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The Green Tea Coalition: Why the Sierra Club and the Georgia Tea Party keep teaming up
Proof that bipartisanship can actually work
 
Behold: The source of an unlikely partnership.
Behold: The source of an unlikely partnership. (AP Photo/David Goldman)

The Atlanta Braves want to relocate from the city to the suburbs of adjacent Cobb County in 2017 — and into a sparkling new $672 million stadium built with $300 million in public funds.

The Georgia chapters of the Tea Party and Sierra Club, however, have different plans.

In an unlikely pairing of libertarian anti-government angst and liberal tree-hugging activism, the two organizations are teaming up against the proposed stadium and calling for a public referendum on the project. Cobb County commissioners have tentatively approved the stadium deal, though they must still vote for final approval next Tuesday.

At first blush, the alliance between the polar opposite purveyors of agitprop sounds like a Mad Lib. Yet the two groups, at least in Georgia, have a history of successful cooperation premised on their occasionally overlapping interests.

Both groups contend the proposed stadium is a crooked deal stuck behind closed doors against the will of the people. But the Tea Party is concerned mainly with the taxes that will fund the project.

"This is another example of the good ol' boys getting rich and the taxpayers getting the shaft," Debbie Dooley, co-chair of the Atlanta Tea Party, told Bloomberg Businessweek.

The Sierra Club, on the other hand, is concerned that a suburban stadium, which won't be as readily accessible via mass transit, will put more cars on the road and dump more pollution into the air.

Last year, the two groups joined forces to successfully lobby against a proposed 10-year, one percent sales tax that would have funded a major transportation project. As with the stadium deal, the Tea Party bristled at the threat of higher taxes, while the Sierra Club panned the plan for being too highway-heavy and mass transit-light.

Both sides also warned that the deal would pour money into the pockets of connected pols. A "suspicion of cronyism and back-room deals," wrote the Atlanta Journal-Constitution's Jim Galloway, "served as an effective, non-ideological glue for both sides."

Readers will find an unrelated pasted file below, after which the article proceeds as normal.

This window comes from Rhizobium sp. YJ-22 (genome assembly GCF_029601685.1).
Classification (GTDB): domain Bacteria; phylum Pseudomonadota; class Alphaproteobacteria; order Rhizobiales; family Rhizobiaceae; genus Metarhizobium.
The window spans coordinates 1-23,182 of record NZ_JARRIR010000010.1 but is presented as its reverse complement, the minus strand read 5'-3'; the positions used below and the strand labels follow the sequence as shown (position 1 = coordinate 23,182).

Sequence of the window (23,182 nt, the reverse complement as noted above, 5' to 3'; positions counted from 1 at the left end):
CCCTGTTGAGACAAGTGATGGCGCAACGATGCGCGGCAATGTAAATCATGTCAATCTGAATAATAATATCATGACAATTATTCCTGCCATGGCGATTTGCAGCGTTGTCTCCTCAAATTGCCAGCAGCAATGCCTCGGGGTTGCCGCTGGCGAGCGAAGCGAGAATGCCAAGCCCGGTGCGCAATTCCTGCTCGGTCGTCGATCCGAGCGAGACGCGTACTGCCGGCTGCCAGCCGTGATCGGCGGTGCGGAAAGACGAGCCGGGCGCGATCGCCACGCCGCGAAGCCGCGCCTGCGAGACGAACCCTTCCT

"And by sticking together, the two groups have permitted right and left wings to communicate and coordinate in a way that otherwise would have been unlikely," he added.

Despite facing an enormous fundraising gap, the activists prevailed, and voters struck down the $7.2 billion plan by a resounding 63-37 percent vote.

That's not all. Another alliance between the two groups, which have dubbed themselves the "Green Tea Coalition," has worked more recently to promote renewable energy in Georgia.

The Sierra Club's interest in that issue is pretty straightforward. But the Tea Party Patriots took a more unique route to backing alternative energy, saying it would increase choice in the energy marketplace and drive down prices for everyone. Essentially: Laissez faire wattage.

Here's how Dooley, the Atlanta Tea Party head, explained the partnership in a guest post for the eco-blog Grist:

In Georgia, we have one company controlling all of the electricity production, which means consumers have no say in what kind of power they must buy. A solar company could not start up and offer clean power to customers because of restrictions in state law. Our Constitution does not say that government should pick winners and losers, but that is what government is doing when it protects the interests of older technologies over clean energy that’s now available at competitive prices. I say, let the market decide. [Grist]

So you see, the two sides aren't such strange bedfellows after all. Perhaps members of Congress should take note.

 
Jon Terbush is an associate editor at TheWeek.com covering politics, sports, and other things he finds interesting. He has previously written for Talking Points Memo, Raw Story, and Business Insider.

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